Russia
April 25, 2019

Lack of Sanctions Compliance Program Trips Software Firm Dealing With Russian Energy Giant

By Samuel Rubenfeld

 

A New Jersey company agreed to settle a case with the U.S. Treasury Department that was triggered, in part, by its lack of a sanctions-compliance program.

Haverly Systems Inc., which provides software and software-support services to energy companies, violated U.S. sanctions regulations concerning debt of greater than 90-days maturity with Rosneft when it collected payments on invoices many months after they were issued, the Treasury said. The company didn’t disclose the violations, the Treasury said; it agreed to pay $75,375 to settle the case, which the Treasury determined wasn’t egregious.

Although its assets aren’t blocked, Rosneft is subject to debt restrictions that cover the Russian energy sector. Its chief executive, Igor Sechin, was sanctioned in April 2014. Rosneft is Russia’s largest petroleum company and third-largest gas producer.

According to the Treasury, Haverly didn’t have a U.S. sanctions compliance program at the time of the violations. The company has since created a sanctions compliance officer position and implemented a risk-based compliance program with screening tools, the Treasury said.

“This enforcement action highlights the risks associated with engaging in transactions involving sectors of the Russian economy subject to U.S. economic and trade sanctions,” the Treasury said.

Haverly issued two separate invoices in August 2015 to Rosneft related to the licensing of software and the purchase of support services, according to an enforcement notice posted by the Treasury. Though the invoices from Haverly had due dates between 30 and 70 days from when they were issued, the company didn’t collect for monthsbecause of issues Rosneft had with making the payments, the notice said.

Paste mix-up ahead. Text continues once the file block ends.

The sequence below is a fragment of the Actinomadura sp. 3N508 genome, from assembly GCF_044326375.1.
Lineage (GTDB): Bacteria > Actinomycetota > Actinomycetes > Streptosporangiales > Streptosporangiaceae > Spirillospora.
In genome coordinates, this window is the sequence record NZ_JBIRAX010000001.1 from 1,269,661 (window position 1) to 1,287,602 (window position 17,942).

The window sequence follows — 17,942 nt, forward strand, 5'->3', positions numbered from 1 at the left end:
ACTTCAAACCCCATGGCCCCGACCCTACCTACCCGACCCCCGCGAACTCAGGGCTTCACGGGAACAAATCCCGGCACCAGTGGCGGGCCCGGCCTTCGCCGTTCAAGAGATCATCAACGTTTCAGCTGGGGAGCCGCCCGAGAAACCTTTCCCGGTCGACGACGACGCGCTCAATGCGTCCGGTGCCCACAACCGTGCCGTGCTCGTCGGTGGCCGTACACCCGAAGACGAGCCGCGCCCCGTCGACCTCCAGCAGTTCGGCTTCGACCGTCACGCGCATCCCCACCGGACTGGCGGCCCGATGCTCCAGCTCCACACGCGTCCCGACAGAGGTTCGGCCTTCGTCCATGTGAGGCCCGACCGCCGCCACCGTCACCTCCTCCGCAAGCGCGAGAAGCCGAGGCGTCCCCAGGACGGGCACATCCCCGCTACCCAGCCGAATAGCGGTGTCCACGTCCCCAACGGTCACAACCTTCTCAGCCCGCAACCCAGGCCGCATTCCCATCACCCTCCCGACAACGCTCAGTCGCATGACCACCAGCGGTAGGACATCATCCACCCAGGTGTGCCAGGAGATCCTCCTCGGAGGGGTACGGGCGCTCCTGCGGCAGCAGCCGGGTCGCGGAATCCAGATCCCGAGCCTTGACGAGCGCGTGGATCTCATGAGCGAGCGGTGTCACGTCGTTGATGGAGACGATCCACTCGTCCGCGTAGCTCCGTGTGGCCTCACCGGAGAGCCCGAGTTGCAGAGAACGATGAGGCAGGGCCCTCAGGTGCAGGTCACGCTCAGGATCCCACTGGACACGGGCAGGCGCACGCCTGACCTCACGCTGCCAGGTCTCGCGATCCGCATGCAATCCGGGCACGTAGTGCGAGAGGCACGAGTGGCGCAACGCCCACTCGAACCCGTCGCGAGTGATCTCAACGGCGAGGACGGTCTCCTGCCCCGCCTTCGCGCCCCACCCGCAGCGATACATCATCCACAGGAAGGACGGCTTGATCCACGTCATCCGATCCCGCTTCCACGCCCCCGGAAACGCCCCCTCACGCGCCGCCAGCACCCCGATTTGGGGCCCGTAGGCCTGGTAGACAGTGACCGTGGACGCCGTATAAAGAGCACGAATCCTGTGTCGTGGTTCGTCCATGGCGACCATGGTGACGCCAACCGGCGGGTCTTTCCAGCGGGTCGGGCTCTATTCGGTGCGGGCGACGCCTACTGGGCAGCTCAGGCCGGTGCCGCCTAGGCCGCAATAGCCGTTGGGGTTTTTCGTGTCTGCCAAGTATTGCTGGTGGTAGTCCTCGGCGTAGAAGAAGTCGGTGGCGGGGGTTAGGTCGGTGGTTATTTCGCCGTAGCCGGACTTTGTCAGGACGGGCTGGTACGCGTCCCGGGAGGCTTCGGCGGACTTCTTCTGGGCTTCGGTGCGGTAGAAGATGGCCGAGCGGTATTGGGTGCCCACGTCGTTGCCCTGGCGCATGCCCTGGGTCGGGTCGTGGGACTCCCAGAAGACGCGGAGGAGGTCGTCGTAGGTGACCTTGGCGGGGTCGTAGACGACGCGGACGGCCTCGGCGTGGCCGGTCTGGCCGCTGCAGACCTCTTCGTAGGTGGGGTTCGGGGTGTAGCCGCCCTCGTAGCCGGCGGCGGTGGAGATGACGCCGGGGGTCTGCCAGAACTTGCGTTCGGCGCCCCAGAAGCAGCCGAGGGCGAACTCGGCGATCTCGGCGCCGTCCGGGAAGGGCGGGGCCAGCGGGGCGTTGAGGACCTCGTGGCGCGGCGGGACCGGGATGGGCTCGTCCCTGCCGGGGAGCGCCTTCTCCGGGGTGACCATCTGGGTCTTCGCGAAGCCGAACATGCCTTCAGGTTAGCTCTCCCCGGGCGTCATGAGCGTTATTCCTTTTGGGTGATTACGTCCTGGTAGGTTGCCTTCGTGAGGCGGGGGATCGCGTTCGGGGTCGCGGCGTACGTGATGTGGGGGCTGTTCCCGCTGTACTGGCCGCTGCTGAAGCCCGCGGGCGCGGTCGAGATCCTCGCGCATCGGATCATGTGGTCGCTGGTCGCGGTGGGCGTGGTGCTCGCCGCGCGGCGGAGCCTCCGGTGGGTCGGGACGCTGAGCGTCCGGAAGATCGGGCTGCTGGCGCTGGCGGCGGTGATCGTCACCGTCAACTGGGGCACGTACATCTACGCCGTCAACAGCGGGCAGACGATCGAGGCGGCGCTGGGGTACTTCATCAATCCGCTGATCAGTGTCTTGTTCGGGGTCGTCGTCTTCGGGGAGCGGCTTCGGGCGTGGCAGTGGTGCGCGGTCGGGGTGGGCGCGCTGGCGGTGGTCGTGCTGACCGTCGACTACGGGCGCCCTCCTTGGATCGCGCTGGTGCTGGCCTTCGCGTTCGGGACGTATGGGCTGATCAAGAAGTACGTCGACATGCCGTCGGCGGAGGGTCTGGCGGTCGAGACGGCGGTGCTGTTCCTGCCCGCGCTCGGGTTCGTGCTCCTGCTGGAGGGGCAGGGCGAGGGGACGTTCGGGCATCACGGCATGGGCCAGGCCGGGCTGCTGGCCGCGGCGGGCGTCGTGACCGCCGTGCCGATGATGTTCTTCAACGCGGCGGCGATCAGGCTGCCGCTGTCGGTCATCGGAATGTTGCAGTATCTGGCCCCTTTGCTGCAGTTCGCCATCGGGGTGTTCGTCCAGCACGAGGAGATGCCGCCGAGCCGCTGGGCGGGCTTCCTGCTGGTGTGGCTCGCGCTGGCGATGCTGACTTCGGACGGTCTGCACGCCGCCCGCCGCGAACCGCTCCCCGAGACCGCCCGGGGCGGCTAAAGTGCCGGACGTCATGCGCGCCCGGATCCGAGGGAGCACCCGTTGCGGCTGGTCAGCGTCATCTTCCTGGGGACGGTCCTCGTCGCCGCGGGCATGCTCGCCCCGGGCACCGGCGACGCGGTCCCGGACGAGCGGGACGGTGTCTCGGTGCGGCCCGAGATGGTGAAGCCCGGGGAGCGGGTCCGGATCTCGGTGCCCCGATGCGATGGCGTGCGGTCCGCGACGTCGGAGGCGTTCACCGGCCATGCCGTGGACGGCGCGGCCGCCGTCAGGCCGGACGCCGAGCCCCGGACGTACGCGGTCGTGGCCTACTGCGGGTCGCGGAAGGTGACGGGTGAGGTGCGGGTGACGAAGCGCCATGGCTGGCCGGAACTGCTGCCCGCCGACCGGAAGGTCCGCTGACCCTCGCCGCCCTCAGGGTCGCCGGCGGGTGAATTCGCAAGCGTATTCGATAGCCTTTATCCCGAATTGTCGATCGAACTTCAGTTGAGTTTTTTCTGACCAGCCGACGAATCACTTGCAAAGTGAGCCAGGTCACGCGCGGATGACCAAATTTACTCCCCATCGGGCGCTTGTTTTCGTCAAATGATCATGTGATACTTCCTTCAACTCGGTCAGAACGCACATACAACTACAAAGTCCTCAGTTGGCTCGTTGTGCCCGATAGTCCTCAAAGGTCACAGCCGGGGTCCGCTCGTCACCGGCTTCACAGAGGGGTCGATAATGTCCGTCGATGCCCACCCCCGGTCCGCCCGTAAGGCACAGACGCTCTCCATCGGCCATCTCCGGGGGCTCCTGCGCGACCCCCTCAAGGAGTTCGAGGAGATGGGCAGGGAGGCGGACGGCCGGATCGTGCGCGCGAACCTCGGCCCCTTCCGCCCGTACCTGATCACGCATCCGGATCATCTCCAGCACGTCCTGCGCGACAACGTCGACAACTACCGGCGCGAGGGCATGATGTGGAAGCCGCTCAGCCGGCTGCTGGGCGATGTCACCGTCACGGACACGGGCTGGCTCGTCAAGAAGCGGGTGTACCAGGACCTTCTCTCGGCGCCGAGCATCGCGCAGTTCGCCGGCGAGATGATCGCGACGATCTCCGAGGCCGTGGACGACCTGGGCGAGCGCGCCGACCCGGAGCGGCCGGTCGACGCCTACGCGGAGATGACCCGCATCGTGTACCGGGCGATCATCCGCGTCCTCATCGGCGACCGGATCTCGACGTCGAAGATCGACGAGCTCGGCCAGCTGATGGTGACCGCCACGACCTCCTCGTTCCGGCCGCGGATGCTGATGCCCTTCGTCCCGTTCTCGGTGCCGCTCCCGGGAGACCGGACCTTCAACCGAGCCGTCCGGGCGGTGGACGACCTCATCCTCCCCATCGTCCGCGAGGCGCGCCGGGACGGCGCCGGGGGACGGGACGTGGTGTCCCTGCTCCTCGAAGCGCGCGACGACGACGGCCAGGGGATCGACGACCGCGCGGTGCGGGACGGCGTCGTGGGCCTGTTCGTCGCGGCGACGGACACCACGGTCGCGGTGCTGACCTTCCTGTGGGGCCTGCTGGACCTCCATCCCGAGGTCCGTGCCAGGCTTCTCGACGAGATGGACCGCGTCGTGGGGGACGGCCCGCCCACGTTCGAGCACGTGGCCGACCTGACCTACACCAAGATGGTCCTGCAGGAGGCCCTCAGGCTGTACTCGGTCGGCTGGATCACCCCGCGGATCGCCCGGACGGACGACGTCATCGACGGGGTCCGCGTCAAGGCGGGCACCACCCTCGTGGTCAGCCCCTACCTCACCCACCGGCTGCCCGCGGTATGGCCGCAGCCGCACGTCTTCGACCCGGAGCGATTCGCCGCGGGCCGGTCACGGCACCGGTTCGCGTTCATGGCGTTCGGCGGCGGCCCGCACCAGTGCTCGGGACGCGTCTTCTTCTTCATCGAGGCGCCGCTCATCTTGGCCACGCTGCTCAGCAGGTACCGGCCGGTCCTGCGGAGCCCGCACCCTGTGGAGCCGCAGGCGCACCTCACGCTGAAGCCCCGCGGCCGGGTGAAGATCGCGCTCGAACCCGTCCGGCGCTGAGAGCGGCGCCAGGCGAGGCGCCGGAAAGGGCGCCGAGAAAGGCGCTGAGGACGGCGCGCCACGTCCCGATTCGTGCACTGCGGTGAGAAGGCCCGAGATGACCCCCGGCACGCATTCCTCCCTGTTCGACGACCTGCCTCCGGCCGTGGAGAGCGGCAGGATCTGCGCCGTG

Rosneft told Haverly about 70 days after the invoices were issued that it needed corrected tax documentation to make the payments; it took Haverly several months to get the documents, according to the Treasury notice. Haverly received the Rosneft payment on the first invoice on May 31, 2016, nine months after it was issued, the notice said.

Between May and October 2016, Rosneft made four attempts to pay the second invoice, but financial institutions blocked the transactions citing the 90 day debt-payment restrictions for institutions such as Rosneft subject to Russian sectoral sanctions regulations, according to the Treasury. Haverly received information from Rosneft about the rejected transactions showing “that the underlying activity may have a nexus to sectoral sanctions,” the Treasury said.  

To complete the payment, Haverly re-issued and re-dated the invoice at Rosneft’s suggestion, according to the Treasury. Haverly received payment on the second invoice on Jan. 11, 2017, the Treasury said.

 

Kharon research

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